Drive unit 155 in FIGS. 1 and 2 may be activated using an approximately sinusoidal or square-wave alternating drive voltage. In general, the drive voltage interferes with the measuring procedure using piezoelectric element or elements 150. In order to achieve signal isolation of drive and detection, various procedures are possible.
 In a first variant, a time multiplexing method may be used. For this purpose, a measuring pulse may be fed into piezoresistive element 150 in the half phases in which no drive voltage is applied to drive unit 155, and the forces acting on piezoresistive element 150 may be measured. In a second variant, the measuring current may be modulated by piezoresistive element 150 using a different frequency than the drive frequency, so that the two signals are separable from one another by frequency filters. In a third variant, drive units 155 may be electrically isolated from remaining yaw-rate sensor 100. For this purpose, isolation trenches may be introduced into semiconductor substrate 105, which may be filled using an isolating material, for example, an oxide.
 A third variant is shown in FIG. 3. FIG. 3 shows yaw-rate sensor 100 according to FIG. 1, each of levers 140 being electrically interrupted by an isolating element 310 but simultaneously being mechanically connected, so that a current path runs through each of piezoresistive elements 150 between associated anchor points 145, isolated from remaining yaw-rate sensor 100. Isolating element 310 is preferably implemented as an isolation trench in lever 140. An electrical connection to an analysis circuit is performed via anchor points 145, which are electrically isolated from semiconductor substrate 105.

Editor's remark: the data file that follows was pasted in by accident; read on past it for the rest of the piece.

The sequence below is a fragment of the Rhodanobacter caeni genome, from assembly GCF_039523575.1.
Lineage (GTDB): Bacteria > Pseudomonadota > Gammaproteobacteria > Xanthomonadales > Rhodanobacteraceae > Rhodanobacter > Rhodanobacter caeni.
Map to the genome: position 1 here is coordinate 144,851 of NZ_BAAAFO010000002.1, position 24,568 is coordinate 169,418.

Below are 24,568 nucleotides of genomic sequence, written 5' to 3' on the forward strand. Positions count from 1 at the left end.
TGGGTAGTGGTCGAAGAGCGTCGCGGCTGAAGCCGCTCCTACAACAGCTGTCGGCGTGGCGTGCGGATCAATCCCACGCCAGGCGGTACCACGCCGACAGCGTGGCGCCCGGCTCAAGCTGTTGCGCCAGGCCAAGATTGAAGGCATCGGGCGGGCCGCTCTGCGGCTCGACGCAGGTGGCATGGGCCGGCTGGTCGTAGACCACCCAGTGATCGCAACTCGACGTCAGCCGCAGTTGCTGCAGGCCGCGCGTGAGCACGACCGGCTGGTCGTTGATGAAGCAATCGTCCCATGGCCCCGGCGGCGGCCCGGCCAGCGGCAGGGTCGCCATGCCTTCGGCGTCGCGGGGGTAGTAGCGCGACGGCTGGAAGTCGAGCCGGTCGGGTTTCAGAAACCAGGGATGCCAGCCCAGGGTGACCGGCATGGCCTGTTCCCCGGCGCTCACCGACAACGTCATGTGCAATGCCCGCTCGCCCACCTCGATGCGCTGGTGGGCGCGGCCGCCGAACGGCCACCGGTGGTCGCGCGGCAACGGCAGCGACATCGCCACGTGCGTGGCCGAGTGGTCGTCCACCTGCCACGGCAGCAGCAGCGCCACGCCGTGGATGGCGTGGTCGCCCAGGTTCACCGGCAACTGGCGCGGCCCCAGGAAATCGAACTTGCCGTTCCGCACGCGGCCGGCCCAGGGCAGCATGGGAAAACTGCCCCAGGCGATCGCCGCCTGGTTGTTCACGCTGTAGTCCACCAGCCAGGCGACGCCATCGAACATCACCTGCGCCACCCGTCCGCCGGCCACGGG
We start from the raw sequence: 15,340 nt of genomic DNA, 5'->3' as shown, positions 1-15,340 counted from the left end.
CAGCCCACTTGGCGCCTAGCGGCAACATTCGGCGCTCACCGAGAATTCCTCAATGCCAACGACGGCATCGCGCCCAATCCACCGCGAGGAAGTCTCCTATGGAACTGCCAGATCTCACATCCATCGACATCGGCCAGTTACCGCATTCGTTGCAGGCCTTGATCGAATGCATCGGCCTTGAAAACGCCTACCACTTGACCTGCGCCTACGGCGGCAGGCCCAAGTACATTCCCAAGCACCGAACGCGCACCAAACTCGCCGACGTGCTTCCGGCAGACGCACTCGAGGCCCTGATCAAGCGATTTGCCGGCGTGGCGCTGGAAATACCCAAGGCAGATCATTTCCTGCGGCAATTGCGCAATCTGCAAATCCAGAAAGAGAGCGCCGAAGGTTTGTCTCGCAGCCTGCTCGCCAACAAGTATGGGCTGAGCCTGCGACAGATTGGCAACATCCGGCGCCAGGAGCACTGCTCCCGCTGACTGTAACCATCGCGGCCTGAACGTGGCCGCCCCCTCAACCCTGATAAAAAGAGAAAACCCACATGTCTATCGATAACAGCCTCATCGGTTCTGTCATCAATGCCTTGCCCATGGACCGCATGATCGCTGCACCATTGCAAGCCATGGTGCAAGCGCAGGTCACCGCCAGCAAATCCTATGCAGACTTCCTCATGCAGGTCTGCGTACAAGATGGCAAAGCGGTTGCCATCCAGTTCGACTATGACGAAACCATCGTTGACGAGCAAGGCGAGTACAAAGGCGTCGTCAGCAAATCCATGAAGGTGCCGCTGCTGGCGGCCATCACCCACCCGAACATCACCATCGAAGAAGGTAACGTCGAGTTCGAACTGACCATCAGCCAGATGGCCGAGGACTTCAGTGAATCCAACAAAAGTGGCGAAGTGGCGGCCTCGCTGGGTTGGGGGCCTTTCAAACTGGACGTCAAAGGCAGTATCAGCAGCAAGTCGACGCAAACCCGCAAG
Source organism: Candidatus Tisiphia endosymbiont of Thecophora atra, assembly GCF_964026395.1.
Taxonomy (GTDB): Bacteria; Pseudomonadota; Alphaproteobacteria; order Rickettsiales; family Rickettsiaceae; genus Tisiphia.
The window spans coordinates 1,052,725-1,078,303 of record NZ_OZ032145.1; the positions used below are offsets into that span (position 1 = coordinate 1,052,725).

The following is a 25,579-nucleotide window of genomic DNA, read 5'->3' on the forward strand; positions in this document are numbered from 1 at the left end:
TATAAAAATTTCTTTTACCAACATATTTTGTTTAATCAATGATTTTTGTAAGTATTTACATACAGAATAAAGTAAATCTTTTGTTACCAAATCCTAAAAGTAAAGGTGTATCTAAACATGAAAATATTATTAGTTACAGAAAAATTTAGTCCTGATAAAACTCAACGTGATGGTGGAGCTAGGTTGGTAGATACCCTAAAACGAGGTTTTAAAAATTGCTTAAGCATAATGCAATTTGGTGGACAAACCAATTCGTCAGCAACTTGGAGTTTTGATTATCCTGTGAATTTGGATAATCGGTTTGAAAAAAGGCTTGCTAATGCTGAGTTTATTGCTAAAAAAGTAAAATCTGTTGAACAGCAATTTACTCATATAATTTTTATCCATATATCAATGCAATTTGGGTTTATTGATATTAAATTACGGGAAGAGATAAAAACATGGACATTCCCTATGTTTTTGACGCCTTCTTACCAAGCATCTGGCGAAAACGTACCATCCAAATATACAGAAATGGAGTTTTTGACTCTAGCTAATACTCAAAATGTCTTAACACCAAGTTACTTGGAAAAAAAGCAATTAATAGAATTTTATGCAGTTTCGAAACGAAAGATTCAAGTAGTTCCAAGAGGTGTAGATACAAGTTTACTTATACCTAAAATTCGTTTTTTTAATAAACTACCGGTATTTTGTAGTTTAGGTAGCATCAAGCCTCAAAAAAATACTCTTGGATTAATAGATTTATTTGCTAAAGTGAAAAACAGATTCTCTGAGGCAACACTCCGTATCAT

In a fourth variant, which is shown in FIG. 4, the current paths leading through piezoresistive element 150 are selected in such a way that they do not run through any element of yaw-rate sensor 100 which is electrically connected to a drive voltage of drive unit 115. FIG. 4 shows yaw-rate sensor 100 from FIG. 2, piezoresistive elements 150 each being situated between one of levers 140 and one suspension point 410, suspension points 410 being fastened in an electrically isolated manner on semiconductor substrate 105. A compensation spring 420, which is movable in the x direction and is rigid in the y direction, is situated between levers 140. In addition, each lever 140 is connected using one of analysis springs 135 to one of mass elements 115. Bending webs 147 are situated parallel to levers 140.
 If a mechanical subtraction of the movements of mass bodies 115 is not performed in the x direction in the view shown in FIG. 4, electrical signal processing corresponding to FIG. 5 is necessary. FIG. 5 shows an electrical signal mixer 500 for the yaw-rate sensor from FIG. 4. Signal mixer 500 includes a so-called Wheatstone bridge, which is constructed from both piezoresistive elements 150 from FIG. 4 and two measuring resistors 510, and a subtractor 520. One measuring resistor 510 and one piezoresistive element 150 are connected in series in each case to a constant measuring voltage UM. Subtractor 520 electrically calculates a difference between the voltages which result in each case between one of measuring resistors 510 and piezoresistive element 150 associated therewith. By varying one of measuring resistors 150, the signal mixer may be tuned to compensate for imperfections of the mechanical construction of yaw-rate sensor 100.
Patent applications by Daniel Christoph Meisel, Vaihingen An Der Enz DE
Patent applications by Reinhard Neul, Stuttgart DE
Patent applications in class Angular rate using gyroscopic or Coriolis effect
Patent applications in all subclasses Angular rate using gyroscopic or Coriolis effect